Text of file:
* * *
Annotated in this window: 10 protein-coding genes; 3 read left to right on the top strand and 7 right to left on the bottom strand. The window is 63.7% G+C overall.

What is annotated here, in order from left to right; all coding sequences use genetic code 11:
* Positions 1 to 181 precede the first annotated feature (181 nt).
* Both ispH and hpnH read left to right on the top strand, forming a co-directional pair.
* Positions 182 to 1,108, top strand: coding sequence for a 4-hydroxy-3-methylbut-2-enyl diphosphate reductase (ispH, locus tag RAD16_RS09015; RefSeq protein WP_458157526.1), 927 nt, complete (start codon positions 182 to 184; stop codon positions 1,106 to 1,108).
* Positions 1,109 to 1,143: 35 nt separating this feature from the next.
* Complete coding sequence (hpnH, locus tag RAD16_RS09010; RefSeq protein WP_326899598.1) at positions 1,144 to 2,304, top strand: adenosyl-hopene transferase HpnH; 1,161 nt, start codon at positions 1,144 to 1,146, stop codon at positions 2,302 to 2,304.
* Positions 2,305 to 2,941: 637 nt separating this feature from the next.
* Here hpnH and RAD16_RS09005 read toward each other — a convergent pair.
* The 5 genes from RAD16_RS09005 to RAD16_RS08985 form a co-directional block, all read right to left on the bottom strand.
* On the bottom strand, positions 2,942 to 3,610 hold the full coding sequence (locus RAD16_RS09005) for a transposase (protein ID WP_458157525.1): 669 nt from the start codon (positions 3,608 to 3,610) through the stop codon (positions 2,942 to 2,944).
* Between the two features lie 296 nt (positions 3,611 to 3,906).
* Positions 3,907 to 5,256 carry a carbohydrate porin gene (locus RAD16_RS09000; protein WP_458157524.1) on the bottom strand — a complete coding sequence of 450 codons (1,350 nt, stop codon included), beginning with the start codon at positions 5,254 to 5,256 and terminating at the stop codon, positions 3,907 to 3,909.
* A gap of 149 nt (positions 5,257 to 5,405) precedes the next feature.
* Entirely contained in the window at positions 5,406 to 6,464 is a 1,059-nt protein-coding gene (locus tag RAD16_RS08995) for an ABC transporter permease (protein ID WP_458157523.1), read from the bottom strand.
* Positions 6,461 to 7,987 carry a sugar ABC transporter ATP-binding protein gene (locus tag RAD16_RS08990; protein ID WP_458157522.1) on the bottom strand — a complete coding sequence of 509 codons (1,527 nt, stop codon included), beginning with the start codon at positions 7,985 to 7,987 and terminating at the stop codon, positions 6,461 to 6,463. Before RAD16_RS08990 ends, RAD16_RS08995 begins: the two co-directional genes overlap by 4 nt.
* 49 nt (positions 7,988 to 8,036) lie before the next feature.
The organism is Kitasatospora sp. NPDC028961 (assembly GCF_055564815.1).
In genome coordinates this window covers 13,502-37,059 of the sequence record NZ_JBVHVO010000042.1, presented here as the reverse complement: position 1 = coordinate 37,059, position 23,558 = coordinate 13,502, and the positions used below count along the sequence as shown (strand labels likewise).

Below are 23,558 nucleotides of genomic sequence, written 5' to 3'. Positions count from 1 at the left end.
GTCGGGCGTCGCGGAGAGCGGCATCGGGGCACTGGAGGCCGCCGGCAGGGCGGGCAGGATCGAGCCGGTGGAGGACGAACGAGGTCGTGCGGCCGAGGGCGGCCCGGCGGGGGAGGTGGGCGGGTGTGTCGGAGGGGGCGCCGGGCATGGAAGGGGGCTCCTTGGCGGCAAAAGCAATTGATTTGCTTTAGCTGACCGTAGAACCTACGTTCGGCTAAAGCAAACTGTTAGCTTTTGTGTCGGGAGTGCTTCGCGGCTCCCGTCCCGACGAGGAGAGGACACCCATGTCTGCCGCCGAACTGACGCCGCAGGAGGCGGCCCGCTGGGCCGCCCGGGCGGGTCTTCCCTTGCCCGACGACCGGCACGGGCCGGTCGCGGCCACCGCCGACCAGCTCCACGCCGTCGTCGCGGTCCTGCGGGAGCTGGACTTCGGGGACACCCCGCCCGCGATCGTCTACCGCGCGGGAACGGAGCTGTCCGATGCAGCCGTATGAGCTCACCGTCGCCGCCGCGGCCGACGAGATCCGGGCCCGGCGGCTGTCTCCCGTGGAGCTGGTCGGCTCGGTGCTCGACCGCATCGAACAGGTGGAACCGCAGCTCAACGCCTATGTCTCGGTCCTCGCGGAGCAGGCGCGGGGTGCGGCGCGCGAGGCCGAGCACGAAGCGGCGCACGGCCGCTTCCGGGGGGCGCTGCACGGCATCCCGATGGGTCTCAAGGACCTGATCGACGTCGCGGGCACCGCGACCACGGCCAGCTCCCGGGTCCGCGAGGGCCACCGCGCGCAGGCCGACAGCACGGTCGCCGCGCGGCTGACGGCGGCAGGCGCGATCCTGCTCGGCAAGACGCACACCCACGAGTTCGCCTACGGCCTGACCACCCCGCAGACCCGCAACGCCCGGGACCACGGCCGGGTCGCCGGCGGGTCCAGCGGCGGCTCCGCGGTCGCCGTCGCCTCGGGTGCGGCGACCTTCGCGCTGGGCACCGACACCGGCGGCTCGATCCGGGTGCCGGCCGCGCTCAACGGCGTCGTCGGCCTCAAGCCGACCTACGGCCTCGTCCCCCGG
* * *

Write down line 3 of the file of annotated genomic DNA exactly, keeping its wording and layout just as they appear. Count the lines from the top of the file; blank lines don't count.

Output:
* Positions 1 to 181 precede the first annotated feature (181 nt).